Grave Story: Tom Burr (1893-1918)

Here lies Tom Burr, who appeared in 1 game in center field for the New York Yankees in 1914, though he was signed as a pitcher. He is one of a handful of major leaguers who gave his life in service to his country, dying in a plane crash in France during World War I.

Alexander Thomson Burr was born in Chicago on November 1, 1893. He attended a prep school in Connecticut and then Williams College in Williamstown, Mass. According to his SABR bio, his pitching prowess was already evident, enough that the Yankees and manager Frank Chance beat the Athletics, Pirates and two other teams to the punch by signing him in 1914.

“It is said that our Mr. Burr has terrific speed and strikes out so many batters, that up to this time it has been impossible for any gang of amateurs to give him a trimming,” reported the New York Times in February 1914, referring to him as “Al Burr.” According to the Times, Burr had never lost a game.

Burr joined his new teammates in Spring training in Houston, and he was called a “powerful-appearing youngster” in the papers with a good chance to stick. He and some of his fellow Yankee rookies played a Houston club on March 7. Burr started the game and worked the first three innings, allowing 4 runs. He walked 2, struck out 2 and hit a triple in his only at-bat.

The 20-year-old did well enough to win a roster spot, but when the 1914 regular season started, he couldn’t earn any playing time. The only game he ever appeared in was in a 10-inning, 3-2 win over the Senators on April 21. Even then, his appearance was in the outfield, replacing Bill Holden in a late-inning lineup switch. Burr played in center field for 2 innings, but the ball was never hit his way. His MLB debut didn’t even get mentioned in the recaps.

On June 28, a little more than two months after Burr’s MLB debut, Austrian Archduke Franz Ferdinand was assassinated. By the time World War I broke out all over Europe, Burr was probably focusing more on his control problems than anything else. He’d been sent to the New London club of the Eastern Association, but there are no available statistics for his work there. He also pitched for the Jersey City Skeeters of the International League and worked out of the bullpen. He finished 1914 with a 4.74 ERA, with 20 walks in 19 innings for the Skeeters. That was his first and only season of professional baseball.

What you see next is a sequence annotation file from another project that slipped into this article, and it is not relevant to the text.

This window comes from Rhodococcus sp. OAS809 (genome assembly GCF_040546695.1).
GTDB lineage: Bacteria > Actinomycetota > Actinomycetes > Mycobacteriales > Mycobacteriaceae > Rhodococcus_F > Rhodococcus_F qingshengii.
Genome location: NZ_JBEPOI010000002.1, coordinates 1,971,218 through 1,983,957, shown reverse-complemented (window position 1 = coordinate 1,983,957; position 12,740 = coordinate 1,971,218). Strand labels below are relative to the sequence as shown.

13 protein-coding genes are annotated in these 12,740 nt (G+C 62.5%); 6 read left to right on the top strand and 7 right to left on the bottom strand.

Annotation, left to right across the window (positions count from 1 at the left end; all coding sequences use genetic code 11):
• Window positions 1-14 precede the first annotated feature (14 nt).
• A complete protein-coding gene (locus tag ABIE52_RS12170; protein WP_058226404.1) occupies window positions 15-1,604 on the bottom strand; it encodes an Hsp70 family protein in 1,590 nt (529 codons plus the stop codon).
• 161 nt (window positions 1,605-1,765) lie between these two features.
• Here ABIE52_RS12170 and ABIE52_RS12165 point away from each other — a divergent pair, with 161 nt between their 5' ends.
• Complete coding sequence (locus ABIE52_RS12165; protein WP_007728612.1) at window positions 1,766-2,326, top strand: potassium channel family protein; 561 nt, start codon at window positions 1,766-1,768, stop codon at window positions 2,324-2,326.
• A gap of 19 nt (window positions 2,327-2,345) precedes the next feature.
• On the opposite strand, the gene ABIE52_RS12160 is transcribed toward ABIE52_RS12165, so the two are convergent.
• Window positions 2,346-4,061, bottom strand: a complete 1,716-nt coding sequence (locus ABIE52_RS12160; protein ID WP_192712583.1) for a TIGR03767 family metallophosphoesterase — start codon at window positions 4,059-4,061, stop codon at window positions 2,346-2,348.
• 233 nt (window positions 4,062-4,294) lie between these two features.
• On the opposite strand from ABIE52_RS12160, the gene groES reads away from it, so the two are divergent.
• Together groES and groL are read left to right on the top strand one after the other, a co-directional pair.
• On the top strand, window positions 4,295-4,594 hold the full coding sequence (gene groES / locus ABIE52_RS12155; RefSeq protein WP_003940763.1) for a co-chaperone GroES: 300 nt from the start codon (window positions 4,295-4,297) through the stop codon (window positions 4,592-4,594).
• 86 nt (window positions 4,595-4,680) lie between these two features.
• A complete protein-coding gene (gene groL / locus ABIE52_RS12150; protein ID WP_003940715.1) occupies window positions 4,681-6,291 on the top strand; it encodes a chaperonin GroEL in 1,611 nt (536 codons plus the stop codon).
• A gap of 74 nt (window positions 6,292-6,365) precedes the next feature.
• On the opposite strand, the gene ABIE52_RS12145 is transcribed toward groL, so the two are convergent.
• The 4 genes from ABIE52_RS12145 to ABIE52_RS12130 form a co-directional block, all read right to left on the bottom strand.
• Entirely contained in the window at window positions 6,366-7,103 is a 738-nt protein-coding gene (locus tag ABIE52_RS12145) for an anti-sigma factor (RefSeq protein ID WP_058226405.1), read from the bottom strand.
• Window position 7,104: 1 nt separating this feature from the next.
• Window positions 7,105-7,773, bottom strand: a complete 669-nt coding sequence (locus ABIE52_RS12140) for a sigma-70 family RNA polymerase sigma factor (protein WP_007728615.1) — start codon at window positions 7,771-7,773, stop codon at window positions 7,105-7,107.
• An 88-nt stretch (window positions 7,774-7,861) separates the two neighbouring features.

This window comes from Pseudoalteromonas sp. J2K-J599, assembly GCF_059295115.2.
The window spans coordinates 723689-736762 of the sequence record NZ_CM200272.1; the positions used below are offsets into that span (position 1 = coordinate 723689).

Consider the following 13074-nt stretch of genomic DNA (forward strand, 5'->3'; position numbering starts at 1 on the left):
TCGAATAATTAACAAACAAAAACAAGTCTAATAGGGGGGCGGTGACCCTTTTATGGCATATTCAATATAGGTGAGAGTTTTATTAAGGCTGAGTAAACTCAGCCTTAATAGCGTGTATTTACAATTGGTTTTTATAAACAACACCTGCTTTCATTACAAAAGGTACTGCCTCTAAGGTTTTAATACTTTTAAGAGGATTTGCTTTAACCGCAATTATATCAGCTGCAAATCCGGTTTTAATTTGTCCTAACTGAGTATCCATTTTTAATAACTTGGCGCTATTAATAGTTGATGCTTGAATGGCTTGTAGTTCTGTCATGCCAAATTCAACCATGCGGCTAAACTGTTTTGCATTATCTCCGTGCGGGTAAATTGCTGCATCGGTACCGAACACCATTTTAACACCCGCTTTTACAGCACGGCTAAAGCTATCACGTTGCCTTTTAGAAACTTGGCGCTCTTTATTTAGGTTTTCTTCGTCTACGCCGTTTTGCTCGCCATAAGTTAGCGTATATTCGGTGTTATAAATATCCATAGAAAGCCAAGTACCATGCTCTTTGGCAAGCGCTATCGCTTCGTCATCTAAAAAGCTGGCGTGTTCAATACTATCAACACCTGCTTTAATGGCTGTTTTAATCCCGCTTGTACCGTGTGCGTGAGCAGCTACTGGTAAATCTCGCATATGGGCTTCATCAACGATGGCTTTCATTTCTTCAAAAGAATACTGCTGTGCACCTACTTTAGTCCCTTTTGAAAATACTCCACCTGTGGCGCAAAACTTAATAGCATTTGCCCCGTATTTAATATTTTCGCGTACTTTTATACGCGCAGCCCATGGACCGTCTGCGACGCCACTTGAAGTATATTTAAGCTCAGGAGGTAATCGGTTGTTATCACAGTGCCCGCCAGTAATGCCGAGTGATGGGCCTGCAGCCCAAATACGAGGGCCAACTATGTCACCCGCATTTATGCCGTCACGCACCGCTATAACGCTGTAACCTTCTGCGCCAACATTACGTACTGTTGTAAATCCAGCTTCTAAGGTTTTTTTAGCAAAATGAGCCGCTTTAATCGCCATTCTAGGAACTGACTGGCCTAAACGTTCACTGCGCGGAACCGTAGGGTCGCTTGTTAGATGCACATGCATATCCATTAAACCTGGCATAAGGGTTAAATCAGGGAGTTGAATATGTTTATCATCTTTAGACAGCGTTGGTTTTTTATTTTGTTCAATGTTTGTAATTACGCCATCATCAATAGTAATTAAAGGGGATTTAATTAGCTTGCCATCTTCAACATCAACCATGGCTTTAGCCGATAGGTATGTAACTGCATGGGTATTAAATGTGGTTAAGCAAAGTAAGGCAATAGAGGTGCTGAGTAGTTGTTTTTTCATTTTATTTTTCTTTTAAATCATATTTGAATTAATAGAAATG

Tom Burr’s military passport photo. Source:

Burr was working for the American Radiator Co. in Chicago when he registered for the draft in June 1917. He got his passport in August 1917 to join the American Field Service and departed the country around September 15. Once in France, he switched from serving as a truck driver to the U.S. Air Service. There, he attended flying and gunnery school, per the website Baseball’s Greatest Sacrifice. He was considered to be a “wonderful flyer” and was on his way to the front lines, according to a remembrance posted in the 1920 Williams College yearbook. On Oct. 12, 1918, Lieut. Burr’s plane collided with another plane during target practice, crashing into Cazaux Lake. He was 24 years old. His body was recovered 12 days later, and he was originally buried in France, at the American Expeditionary Forces Cemetery No. 29. After the War, several of those cemeteries were deconsecrated, with many of the exhumed bodies reburied in France. Tom Burr, though, was brought home to Chicago, and he was reburied at Rosehill Cemetery and Mausoleum.

There were a total of eight former major league ballplayers who died in service during World War I. Sadly, most of them died from illnesses contracted while still stateside. Two others besides Burr were killed in action in France. Eddie Grant was killed in action in the Argonne Forest on October 5, 1918. Robert “Bun” Troy was shot during the Meuse Argonne campaign and died from his wounds on October 7, 1918 at a hospital camp near Verdun. All three ballplayers were killed within a week of each other.

Tom Burr’s original grave in France, before he was brought home to Chicago. Source: The Chicago Tribune, March 30, 1919.

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